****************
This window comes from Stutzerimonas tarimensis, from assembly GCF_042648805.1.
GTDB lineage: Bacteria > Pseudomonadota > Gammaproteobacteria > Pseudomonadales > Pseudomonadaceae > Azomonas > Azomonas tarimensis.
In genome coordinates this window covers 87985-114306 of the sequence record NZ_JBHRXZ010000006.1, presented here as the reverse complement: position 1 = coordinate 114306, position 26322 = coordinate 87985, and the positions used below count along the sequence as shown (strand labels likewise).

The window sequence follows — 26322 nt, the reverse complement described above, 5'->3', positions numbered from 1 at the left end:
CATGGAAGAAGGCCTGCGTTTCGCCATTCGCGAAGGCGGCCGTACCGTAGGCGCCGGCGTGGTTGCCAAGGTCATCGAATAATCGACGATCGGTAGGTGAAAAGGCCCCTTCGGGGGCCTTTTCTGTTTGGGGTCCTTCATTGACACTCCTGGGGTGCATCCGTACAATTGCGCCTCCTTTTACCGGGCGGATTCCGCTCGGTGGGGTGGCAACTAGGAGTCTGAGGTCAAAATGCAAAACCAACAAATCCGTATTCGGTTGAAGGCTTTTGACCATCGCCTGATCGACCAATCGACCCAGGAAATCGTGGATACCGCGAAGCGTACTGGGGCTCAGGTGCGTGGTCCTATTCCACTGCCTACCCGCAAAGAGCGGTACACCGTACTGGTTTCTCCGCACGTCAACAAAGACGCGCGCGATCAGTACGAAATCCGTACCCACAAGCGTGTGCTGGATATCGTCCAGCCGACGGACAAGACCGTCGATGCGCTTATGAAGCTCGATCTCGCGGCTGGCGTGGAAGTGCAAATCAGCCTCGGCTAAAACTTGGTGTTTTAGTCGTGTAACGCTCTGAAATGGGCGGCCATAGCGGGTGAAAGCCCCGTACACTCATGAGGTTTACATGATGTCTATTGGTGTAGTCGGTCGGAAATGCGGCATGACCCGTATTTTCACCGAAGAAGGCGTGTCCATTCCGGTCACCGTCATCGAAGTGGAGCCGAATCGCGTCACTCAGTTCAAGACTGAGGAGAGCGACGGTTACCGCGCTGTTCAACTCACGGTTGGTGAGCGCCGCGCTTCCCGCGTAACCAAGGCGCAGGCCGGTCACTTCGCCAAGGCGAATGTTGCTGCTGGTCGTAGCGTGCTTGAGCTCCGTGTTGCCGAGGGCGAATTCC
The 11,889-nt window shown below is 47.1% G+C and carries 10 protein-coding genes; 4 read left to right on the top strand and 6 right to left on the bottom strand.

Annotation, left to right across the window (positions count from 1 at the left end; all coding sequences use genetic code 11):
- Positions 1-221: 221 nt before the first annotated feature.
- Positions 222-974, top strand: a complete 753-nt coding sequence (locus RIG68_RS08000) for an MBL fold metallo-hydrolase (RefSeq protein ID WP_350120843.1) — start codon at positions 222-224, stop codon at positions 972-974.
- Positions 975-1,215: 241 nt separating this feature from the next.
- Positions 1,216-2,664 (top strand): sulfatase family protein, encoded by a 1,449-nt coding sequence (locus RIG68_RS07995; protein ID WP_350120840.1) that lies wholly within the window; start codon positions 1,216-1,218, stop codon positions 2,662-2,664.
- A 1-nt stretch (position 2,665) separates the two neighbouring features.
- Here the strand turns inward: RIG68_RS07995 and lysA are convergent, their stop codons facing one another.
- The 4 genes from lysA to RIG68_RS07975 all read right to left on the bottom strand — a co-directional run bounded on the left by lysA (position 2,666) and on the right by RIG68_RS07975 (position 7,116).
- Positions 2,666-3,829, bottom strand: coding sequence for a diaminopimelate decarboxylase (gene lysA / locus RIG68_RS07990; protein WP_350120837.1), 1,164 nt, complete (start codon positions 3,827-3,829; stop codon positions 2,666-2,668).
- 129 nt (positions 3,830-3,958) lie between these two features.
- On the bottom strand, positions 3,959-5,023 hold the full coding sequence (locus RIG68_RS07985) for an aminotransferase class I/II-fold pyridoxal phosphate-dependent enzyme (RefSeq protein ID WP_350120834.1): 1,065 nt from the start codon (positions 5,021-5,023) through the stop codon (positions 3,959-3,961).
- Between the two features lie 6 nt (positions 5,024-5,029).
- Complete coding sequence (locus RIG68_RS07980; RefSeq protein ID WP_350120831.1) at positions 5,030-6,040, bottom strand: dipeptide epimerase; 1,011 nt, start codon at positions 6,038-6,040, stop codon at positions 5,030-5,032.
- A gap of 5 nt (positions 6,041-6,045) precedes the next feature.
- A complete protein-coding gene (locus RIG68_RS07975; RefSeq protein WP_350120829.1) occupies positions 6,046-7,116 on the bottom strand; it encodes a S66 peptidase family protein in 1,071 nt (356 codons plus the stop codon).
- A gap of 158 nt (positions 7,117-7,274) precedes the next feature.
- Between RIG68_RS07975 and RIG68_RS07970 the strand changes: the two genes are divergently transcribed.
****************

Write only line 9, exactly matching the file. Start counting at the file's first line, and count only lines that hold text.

- Positions 222-974, top strand: a complete 753-nt coding sequence (locus RIG68_RS08000) for an MBL fold metallo-hydrolase (RefSeq protein ID WP_350120843.1) — start codon at positions 222-224, stop codon at positions 972-974.